It seems that, after reading through everyone’s blog posts and reflecting on the class discussion and my notes, many people were very interested in Dobrin’s introduction and his points about the “practicum” class. Of course, this won’t come as much of a surprise, because many people in the class are TA’s who are going through such an endeavor and its related course right now. As Nick points out in his blog, “composition courses cannot just be about how to teach writing. The history of such practices must be covered.” A practicum course that fails to cover instruction or content as equally as the other does seem like it is doing its students/professionals a disservice; because there is no guarantee that any students in such a class would have previous classroom experience, ignoring pedagogy and an approach to effectively teaching writing would be to ignore nearly half of the discipline and the endeavor.
Because my section covered the first chapter in Ellsworth’s book, I did my best to pay particular attention to the class discussion that was spurred from a couple of important quotes from the chapter. Her points about the embodied process of learning aim to help both teachers visualize the “process” of learning from a different vantage point. While it is true that students aim to earn a good grade, there is something that undeniably happens–physically, as well as emotionally and mentally–to a student when he or she actually learns something (or even just simply engages in the “process” of learning). Ellsworth takes up major issue with pedagogical approaches that do not address such a reality.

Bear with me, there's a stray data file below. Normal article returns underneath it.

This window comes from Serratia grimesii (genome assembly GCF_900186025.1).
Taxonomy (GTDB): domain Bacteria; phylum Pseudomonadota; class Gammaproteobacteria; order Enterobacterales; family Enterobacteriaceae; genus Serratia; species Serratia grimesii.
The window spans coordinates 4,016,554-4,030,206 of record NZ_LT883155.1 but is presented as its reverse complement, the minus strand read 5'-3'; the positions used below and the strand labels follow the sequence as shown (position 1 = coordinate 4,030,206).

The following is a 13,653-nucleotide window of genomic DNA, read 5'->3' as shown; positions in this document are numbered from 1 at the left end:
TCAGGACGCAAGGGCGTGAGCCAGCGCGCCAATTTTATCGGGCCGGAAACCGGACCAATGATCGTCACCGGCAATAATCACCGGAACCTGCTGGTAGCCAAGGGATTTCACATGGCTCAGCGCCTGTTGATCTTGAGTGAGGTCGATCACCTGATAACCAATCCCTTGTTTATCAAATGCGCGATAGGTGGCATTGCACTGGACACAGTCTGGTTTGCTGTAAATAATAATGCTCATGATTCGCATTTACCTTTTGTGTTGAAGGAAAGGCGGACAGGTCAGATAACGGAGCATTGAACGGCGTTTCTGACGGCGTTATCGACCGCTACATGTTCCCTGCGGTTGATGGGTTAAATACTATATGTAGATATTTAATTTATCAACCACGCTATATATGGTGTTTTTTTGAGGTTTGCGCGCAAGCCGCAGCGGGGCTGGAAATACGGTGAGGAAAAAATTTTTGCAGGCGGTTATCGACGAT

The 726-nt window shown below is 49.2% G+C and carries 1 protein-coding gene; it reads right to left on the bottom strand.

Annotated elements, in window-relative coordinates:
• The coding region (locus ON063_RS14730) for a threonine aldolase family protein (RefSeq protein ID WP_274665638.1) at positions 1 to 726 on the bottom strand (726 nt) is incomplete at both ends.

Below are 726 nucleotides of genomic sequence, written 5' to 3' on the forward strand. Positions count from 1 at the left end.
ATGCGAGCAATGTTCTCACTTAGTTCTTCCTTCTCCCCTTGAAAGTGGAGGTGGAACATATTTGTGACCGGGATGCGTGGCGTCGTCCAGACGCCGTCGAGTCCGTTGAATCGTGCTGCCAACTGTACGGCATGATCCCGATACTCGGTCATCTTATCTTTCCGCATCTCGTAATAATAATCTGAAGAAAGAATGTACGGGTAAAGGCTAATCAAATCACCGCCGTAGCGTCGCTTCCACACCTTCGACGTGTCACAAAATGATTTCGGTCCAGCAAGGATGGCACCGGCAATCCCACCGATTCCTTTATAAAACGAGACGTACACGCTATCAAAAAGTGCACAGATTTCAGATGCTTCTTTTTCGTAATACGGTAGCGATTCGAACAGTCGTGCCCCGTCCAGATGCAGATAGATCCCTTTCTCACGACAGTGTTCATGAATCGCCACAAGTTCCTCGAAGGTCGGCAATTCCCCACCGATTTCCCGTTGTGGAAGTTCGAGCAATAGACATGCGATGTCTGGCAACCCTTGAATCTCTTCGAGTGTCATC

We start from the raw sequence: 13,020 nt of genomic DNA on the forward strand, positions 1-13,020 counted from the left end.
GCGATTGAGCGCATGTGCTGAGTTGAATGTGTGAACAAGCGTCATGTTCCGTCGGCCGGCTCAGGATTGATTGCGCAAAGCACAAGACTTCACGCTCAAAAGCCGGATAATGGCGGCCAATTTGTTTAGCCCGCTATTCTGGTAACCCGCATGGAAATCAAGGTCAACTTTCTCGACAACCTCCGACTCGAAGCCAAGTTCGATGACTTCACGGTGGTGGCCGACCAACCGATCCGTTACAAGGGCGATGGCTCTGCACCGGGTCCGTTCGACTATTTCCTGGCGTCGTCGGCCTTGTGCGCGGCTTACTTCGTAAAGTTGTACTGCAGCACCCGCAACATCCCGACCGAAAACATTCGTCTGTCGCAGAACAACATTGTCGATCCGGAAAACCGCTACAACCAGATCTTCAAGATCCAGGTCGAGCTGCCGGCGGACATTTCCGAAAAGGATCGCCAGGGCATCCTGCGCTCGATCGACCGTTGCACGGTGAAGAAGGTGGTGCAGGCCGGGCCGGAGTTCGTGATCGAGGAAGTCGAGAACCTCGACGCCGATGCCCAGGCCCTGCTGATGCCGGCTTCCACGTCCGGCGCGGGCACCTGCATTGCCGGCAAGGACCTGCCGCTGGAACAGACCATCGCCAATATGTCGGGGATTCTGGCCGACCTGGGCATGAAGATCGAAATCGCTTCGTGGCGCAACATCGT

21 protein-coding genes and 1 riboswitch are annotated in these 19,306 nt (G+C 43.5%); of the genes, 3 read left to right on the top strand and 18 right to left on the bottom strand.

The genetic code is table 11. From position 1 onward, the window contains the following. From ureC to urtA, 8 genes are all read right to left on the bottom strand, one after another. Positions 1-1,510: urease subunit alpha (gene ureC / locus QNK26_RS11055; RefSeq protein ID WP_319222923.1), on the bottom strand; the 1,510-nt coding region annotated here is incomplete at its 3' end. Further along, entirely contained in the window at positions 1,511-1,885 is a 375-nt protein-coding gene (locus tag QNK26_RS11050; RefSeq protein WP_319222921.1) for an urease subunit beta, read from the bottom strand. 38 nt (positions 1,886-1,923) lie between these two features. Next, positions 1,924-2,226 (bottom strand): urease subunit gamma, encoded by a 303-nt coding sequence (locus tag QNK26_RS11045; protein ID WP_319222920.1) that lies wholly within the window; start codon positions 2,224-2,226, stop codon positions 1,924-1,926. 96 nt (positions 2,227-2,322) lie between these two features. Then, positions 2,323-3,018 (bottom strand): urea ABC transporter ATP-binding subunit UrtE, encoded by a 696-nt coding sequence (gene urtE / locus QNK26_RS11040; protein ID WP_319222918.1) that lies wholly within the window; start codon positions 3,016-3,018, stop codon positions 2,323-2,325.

It was interesting to hear from many people in class who made note of Ellsworth points about the relatedness of student experience and how it can begin to create a dialogue that could not exist elsewhere. Again, many made note of the fact that it is crucial to allow students to bring their experiences with them to the classroom, and to even let students relate their experiences to the material; all student understanding of different material will surely be influenced–in one way or another–by their experiences and any previous encounters with a subject. Finally–for someone who doesn’t teach–it was intriguing to hear many people note how students are often able to relate their understanding of material to another student’s points or views because of shared experiences.